Author(s): Lindpaintner K
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Abstract Pharmacogenetics is today widely proclaimed to be about to revolutionize the face of medicine. In a more realistic assessment, the implementation of molecular genetics and biology will continue to provide us, as it has done already, with better ways to diagnose and treat illnesses, but it will do so at a stepwise and evolutionary pace, based on an improved understanding of the nature of disease, allowing more specific treatments, better risk prediction, and the implementation of preventive strategies. As such, future progress in biomedicine will travel the same well-trodden paths of improved differential diagnosis and risk prediction along which it has advanced in the past decades and centuries. Thus, while meaningful biomedical research today by and large depends on the use of the newly developed tools of genetics and genomics and the insights that we gain through them, it is unlikely fundamentally to change the direction of medical progress.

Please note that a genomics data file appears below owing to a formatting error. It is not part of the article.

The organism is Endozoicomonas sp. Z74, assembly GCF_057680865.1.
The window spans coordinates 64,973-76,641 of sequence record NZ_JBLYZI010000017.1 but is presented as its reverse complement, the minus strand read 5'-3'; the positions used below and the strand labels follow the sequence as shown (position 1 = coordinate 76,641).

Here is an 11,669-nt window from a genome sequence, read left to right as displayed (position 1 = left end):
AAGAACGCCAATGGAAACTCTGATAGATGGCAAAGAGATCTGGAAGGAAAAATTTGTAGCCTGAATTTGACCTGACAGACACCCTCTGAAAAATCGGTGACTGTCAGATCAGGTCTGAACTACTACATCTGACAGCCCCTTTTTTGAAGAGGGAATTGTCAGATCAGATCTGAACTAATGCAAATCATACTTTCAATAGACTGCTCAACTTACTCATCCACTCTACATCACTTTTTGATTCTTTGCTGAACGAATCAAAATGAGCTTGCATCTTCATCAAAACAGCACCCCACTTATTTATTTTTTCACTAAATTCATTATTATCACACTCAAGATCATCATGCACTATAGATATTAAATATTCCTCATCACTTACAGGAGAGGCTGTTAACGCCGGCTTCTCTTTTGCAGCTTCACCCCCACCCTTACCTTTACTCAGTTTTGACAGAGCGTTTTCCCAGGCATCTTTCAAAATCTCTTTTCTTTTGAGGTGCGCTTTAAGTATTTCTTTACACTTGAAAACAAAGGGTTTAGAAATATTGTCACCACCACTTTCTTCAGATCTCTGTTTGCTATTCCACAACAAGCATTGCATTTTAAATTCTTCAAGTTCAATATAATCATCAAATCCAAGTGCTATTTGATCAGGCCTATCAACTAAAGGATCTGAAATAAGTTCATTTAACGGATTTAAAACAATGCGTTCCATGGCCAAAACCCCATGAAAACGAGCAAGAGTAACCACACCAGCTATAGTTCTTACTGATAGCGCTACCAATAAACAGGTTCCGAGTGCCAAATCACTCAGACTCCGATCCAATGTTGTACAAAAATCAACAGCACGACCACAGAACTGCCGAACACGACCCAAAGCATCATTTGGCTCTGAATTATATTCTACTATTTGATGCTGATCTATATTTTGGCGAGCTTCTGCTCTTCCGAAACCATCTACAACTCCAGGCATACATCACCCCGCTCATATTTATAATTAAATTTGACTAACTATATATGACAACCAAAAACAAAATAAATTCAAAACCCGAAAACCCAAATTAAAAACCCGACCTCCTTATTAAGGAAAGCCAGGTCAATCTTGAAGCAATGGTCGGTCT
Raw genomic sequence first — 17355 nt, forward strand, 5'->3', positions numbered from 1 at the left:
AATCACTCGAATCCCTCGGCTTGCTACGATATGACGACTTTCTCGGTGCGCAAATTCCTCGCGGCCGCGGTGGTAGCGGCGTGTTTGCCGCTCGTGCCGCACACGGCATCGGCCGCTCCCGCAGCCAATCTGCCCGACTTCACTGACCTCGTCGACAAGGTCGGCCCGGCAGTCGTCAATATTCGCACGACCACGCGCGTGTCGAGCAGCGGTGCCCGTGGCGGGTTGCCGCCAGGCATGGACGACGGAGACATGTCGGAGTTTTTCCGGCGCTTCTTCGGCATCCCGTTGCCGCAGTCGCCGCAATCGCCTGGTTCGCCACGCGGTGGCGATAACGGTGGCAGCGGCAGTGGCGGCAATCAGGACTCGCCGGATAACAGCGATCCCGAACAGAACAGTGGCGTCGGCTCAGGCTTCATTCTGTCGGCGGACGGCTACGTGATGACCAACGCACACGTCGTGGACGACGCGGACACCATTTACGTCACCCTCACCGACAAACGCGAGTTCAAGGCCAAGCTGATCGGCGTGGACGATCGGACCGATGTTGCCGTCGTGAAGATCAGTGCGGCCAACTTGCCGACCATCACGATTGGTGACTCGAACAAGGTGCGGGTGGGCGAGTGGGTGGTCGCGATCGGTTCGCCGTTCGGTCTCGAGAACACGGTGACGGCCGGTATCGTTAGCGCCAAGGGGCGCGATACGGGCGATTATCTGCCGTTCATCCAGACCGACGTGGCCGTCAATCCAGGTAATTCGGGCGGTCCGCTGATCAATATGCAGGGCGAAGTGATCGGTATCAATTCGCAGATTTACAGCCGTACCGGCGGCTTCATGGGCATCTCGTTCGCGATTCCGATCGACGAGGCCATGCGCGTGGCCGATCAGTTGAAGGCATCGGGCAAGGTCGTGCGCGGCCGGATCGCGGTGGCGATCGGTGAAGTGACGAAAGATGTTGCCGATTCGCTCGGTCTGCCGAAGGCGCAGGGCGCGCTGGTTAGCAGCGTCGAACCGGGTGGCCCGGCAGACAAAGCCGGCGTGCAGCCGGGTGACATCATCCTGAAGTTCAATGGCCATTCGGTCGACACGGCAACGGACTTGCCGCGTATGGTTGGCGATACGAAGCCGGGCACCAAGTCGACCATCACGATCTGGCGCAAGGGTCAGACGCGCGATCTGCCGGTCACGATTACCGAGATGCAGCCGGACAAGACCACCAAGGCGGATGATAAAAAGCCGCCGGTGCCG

This article was published in J Mol Med (Berl)
and referenced in Journal of Pharmacogenomics & Pharmacoproteomics